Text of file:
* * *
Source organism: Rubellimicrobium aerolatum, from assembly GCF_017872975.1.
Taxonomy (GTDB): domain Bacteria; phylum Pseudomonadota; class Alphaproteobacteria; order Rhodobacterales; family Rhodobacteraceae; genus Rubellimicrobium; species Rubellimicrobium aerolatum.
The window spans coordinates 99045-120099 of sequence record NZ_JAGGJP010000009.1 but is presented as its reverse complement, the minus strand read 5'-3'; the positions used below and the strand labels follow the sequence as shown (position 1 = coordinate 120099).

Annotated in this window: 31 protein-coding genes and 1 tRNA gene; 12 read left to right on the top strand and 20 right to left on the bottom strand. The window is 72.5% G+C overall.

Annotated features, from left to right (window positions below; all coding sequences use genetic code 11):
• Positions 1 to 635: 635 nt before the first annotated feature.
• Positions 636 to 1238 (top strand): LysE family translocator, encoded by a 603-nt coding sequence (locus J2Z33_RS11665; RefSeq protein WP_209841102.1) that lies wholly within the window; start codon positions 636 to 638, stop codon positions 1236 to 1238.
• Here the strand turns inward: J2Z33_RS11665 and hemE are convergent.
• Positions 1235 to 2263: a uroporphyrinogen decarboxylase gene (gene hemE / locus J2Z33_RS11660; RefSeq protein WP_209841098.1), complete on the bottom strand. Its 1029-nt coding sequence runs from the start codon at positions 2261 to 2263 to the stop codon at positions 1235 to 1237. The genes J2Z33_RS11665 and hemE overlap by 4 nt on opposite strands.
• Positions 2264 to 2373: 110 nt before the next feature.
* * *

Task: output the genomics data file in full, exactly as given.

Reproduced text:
Source organism: Rubellimicrobium aerolatum, from assembly GCF_017872975.1.
Taxonomy (GTDB): domain Bacteria; phylum Pseudomonadota; class Alphaproteobacteria; order Rhodobacterales; family Rhodobacteraceae; genus Rubellimicrobium; species Rubellimicrobium aerolatum.
The window spans coordinates 99045-120099 of sequence record NZ_JAGGJP010000009.1 but is presented as its reverse complement, the minus strand read 5'-3'; the positions used below and the strand labels follow the sequence as shown (position 1 = coordinate 120099).

Annotated in this window: 31 protein-coding genes and 1 tRNA gene; 12 read left to right on the top strand and 20 right to left on the bottom strand. The window is 72.5% G+C overall.

Annotated features, from left to right (window positions below; all coding sequences use genetic code 11):
• Positions 1 to 635: 635 nt before the first annotated feature.
• Positions 636 to 1238 (top strand): LysE family translocator, encoded by a 603-nt coding sequence (locus J2Z33_RS11665; RefSeq protein WP_209841102.1) that lies wholly within the window; start codon positions 636 to 638, stop codon positions 1236 to 1238.
• Here the strand turns inward: J2Z33_RS11665 and hemE are convergent.
• Positions 1235 to 2263: a uroporphyrinogen decarboxylase gene (gene hemE / locus J2Z33_RS11660; RefSeq protein WP_209841098.1), complete on the bottom strand. Its 1029-nt coding sequence runs from the start codon at positions 2261 to 2263 to the stop codon at positions 1235 to 1237. The genes J2Z33_RS11665 and hemE overlap by 4 nt on opposite strands.
• Positions 2264 to 2373: 110 nt before the next feature.